A former police officer has signed up to volunteer with Scotland’s fire service – armed with his remote control “tank”.
Cameron McCrae, 52, spent 27 years serving communities as a police officer and trained new recruits in high speed pursuit driving before retiring.
Now a Skye-based businessman, Cameron owns a one-and-a-half tonne unmanned “tank” which can chop down trees, climb 60 degree slopes – and stop a wildfire in its tracks.
And he has just signed up to the Scottish Fire and Rescue Service’s Community Asset Register.
This is effectively an army of volunteers who own boats, 4x4s and other assets – and who have the capability to mobilise in partnership with SFRS to protect communities.
And on his first call out, Cameron found himself in Golspie on Sunday, July 8 at the scene of the largest wildfire to have taken hold in Scotland this summer.
Cameron said: “This machine can go where firefighters can’t, following the direction of the senior officers - and it will help stop or redirect wildfires then and there.
“At Golspie, the scale of the fire was incredible and I used Robocut to create four meter wide, one kilometre long firebreaks in the gorse and heather to stop the fire spreading across the mountain.
“It’s extremely versatile and it can get up, down and over all sorts of terrain.”
He added: “It was brilliant to get involved on the ground - and really make a difference.”
The value of the CAR scheme also came to the fore during major snowstorms earlier this year when specialists with 4x4 vehicles were mobilised alongside firefighters by Operations Control to reach stranded motorists and households.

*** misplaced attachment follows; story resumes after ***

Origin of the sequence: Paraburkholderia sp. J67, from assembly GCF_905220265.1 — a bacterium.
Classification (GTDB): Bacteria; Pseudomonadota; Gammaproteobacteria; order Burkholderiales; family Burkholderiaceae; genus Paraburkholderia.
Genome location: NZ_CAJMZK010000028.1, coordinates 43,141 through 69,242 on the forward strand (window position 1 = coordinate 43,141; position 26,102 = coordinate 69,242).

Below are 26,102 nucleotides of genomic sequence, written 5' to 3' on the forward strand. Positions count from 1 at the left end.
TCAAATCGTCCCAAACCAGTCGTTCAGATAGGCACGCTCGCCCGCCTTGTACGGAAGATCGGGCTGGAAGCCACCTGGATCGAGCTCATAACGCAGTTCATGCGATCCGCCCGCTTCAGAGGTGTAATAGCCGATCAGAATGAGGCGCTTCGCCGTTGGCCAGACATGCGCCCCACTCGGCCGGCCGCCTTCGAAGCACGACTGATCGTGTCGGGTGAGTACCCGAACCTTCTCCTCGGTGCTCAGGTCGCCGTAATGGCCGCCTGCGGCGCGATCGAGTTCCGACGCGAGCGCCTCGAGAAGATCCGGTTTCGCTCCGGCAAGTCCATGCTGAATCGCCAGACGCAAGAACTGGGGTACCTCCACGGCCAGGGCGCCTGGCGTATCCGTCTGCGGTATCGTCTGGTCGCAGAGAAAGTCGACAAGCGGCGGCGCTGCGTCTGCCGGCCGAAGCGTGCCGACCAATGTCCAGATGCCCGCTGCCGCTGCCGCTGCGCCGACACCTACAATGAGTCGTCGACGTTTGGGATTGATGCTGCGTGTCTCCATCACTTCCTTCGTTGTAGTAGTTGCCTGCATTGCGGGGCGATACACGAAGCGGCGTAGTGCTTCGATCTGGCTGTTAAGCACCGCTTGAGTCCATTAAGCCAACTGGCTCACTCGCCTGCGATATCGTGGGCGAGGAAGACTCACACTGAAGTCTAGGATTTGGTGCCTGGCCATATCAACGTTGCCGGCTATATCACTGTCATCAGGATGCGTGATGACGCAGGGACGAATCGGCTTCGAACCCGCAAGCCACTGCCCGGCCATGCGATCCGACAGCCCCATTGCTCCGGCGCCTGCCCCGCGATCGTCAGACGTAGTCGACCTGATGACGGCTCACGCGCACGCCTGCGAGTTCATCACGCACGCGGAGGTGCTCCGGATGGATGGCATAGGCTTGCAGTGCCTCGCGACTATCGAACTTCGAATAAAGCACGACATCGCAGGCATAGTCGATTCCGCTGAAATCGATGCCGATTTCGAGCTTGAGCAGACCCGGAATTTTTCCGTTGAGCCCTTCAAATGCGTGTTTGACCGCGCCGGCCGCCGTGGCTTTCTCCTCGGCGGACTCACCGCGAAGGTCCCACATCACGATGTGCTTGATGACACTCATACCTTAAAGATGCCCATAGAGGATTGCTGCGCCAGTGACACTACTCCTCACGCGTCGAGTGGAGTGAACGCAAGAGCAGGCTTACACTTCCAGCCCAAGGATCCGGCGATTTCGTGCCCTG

But Cameron’s £50,000 tracked vehicle, called Robocut, is a first.
Controlled from a small handheld unit, the diesel powered machine was designed to cut down thick vegetation and even trees in areas that were otherwise unreachable.
Purchased as part of his ground-clearing business, Cameron immediately saw the potential of Robocut in an emergency situation.
He added: “The firefighters were amazed when they saw what it could do.
“Obviously it can’t get too close to the heat and the flames but it could quickly do the work of several firefighters, and can be operated from a safe position.”
He added: “Even though I have retired I still wanted to do something for the community and stay involved - the Community Asset Register is a great way of doing that.”
A call has now been issued for others to follow in Cameron’s footsteps.
Potential applicants undergo a rigorous registration process to ensure they are appropriately qualified to operate their asset alongside an inspection of their equipment to ensure it is safe.
They can be called upon to enhance a full and appropriate SFRS response and are not obligated to attend.
The register is available to SFRS’ emergency service and local authority partners.
Assistant Chief Officer Lewis Ramsay is the Scottish Fire and Rescue Service’s Director of Response and Resilience.
He said: “The Scottish Fire and Rescue Service exists to save lives and will always respond to every emergency with the right resources, in the right place - at the right time.
“But we always look for new and innovative, dynamic but nonetheless appropriate partnerships wherever possible to absolutely ensure the safety of our communities.
“Cameron and Robocut embody that ethos and we continue to call on those who are knowledgeable in handling their specialist equipment to come forward and give something back to their community.”
Volunteers who wish to offer their support should register an interest with SFRS.CommunityAssetRegister@firescotland.gov.uk.